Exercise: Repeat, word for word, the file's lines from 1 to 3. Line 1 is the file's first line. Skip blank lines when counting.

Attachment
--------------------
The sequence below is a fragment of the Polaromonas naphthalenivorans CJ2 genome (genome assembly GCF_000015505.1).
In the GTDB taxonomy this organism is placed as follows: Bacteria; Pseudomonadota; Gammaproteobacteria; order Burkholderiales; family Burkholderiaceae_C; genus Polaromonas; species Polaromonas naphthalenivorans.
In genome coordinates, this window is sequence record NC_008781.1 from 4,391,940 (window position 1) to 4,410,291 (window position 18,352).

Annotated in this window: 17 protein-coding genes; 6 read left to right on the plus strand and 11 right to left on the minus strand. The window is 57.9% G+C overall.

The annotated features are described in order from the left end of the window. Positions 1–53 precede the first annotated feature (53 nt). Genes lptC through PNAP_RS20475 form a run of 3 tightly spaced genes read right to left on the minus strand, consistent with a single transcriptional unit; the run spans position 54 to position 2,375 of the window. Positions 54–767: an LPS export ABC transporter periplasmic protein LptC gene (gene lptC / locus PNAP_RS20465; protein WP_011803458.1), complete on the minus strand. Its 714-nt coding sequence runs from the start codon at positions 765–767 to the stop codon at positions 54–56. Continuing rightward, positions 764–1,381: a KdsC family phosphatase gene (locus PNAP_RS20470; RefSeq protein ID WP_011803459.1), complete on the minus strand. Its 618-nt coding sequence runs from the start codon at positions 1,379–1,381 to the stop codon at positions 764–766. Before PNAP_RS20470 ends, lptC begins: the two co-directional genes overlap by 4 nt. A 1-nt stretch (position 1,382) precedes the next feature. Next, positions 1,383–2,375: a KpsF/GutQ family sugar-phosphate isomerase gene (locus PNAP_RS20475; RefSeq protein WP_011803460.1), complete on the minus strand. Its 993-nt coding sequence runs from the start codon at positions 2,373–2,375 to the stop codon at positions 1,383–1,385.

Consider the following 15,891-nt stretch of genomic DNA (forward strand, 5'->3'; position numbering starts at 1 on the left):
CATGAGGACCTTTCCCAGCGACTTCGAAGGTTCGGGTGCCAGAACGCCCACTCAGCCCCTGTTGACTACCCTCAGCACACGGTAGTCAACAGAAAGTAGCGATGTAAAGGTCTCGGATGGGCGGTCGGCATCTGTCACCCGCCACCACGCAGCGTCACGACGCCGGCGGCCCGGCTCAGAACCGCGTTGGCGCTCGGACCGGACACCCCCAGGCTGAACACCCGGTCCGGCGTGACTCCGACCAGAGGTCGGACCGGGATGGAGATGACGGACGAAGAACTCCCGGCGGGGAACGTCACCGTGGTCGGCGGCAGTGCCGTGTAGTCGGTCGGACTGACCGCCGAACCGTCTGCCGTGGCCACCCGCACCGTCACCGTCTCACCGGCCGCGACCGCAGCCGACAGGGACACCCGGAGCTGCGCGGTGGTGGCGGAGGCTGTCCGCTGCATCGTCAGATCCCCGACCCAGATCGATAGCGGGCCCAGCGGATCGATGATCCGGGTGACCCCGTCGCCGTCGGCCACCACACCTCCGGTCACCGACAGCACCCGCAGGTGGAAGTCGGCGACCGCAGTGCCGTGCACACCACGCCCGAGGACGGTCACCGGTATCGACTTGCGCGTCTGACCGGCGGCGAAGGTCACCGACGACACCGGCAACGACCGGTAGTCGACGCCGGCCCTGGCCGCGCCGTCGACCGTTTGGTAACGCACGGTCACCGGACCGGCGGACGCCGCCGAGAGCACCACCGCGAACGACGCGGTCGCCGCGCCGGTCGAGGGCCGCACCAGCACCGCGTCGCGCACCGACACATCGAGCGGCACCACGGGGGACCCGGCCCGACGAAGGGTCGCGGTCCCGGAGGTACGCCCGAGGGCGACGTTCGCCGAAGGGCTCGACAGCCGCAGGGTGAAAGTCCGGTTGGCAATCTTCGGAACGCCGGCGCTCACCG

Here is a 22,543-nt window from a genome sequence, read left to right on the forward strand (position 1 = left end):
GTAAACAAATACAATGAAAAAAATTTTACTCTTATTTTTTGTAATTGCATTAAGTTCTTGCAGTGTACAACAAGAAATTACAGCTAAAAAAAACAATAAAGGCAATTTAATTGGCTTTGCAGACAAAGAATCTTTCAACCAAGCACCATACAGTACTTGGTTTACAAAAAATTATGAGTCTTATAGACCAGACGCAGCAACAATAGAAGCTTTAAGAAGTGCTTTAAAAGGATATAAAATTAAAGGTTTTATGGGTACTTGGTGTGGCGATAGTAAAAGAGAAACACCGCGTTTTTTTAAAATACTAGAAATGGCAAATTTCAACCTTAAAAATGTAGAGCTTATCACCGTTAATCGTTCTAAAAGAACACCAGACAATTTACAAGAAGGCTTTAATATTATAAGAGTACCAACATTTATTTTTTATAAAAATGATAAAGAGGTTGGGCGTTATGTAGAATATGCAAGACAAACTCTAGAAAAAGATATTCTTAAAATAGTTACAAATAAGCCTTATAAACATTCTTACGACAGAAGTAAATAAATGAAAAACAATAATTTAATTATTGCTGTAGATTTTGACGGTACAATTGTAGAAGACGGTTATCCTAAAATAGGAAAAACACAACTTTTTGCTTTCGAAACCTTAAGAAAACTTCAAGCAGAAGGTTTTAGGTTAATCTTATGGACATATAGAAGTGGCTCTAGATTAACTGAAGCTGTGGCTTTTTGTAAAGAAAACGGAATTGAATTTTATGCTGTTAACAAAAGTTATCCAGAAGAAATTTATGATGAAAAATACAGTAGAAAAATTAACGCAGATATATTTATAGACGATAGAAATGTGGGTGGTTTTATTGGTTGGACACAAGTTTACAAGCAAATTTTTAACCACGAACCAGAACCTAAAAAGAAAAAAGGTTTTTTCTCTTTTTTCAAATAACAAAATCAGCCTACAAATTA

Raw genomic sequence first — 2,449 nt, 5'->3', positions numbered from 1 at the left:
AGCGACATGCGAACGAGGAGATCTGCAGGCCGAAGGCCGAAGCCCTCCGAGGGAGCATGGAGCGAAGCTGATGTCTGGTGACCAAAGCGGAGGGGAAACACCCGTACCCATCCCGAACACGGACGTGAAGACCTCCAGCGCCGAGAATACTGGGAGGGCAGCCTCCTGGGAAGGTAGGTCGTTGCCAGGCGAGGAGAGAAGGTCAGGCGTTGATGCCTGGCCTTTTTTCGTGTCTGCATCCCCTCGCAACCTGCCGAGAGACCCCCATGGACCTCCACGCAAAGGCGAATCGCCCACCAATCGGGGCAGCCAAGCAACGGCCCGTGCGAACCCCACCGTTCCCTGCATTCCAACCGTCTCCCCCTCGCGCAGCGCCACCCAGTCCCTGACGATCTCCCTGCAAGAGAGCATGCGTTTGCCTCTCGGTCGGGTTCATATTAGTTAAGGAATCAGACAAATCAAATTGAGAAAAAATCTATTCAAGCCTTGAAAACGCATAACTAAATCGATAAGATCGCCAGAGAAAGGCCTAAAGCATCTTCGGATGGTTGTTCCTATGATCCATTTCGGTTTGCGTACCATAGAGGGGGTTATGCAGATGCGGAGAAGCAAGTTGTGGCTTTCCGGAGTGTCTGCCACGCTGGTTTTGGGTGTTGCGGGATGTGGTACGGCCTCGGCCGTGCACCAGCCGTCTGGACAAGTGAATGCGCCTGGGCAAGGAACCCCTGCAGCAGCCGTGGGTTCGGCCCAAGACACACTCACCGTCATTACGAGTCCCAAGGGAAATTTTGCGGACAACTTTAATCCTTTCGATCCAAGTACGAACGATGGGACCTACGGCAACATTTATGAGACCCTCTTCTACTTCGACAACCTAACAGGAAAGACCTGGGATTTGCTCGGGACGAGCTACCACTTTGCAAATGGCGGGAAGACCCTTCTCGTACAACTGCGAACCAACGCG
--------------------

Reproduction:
The sequence below is a fragment of the Polaromonas naphthalenivorans CJ2 genome (genome assembly GCF_000015505.1).
In the GTDB taxonomy this organism is placed as follows: Bacteria; Pseudomonadota; Gammaproteobacteria; order Burkholderiales; family Burkholderiaceae_C; genus Polaromonas; species Polaromonas naphthalenivorans.
In genome coordinates, this window is sequence record NC_008781.1 from 4,391,940 (window position 1) to 4,410,291 (window position 18,352).